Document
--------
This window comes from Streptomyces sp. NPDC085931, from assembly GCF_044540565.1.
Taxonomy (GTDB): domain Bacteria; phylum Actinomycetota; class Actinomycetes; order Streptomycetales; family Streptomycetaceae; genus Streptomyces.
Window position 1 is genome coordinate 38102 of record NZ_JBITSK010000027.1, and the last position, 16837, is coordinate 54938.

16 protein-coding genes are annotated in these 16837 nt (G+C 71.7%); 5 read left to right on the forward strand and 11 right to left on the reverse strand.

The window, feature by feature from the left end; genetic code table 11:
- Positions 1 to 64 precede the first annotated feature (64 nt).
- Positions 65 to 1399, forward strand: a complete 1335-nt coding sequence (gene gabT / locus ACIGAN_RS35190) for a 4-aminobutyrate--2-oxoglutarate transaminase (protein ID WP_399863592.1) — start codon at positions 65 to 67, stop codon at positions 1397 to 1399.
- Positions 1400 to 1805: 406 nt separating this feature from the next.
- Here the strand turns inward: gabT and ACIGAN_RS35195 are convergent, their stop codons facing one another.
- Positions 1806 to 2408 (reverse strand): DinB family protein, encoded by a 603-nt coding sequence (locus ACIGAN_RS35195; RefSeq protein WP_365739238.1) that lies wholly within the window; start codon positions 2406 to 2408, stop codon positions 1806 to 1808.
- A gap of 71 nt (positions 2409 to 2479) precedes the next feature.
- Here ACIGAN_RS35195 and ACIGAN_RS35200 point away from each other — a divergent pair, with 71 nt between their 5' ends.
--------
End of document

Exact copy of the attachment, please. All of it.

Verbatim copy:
This window comes from Streptomyces sp. NPDC085931, from assembly GCF_044540565.1.
Taxonomy (GTDB): domain Bacteria; phylum Actinomycetota; class Actinomycetes; order Streptomycetales; family Streptomycetaceae; genus Streptomyces.
Window position 1 is genome coordinate 38102 of record NZ_JBITSK010000027.1, and the last position, 16837, is coordinate 54938.

16 protein-coding genes are annotated in these 16837 nt (G+C 71.7%); 5 read left to right on the forward strand and 11 right to left on the reverse strand.

The window, feature by feature from the left end; genetic code table 11:
- Positions 1 to 64 precede the first annotated feature (64 nt).
- Positions 65 to 1399, forward strand: a complete 1335-nt coding sequence (gene gabT / locus ACIGAN_RS35190) for a 4-aminobutyrate--2-oxoglutarate transaminase (protein ID WP_399863592.1) — start codon at positions 65 to 67, stop codon at positions 1397 to 1399.
- Positions 1400 to 1805: 406 nt separating this feature from the next.
- Here the strand turns inward: gabT and ACIGAN_RS35195 are convergent, their stop codons facing one another.
- Positions 1806 to 2408 (reverse strand): DinB family protein, encoded by a 603-nt coding sequence (locus ACIGAN_RS35195; RefSeq protein WP_365739238.1) that lies wholly within the window; start codon positions 2406 to 2408, stop codon positions 1806 to 1808.
- A gap of 71 nt (positions 2409 to 2479) precedes the next feature.
- Here ACIGAN_RS35195 and ACIGAN_RS35200 point away from each other — a divergent pair, with 71 nt between their 5' ends.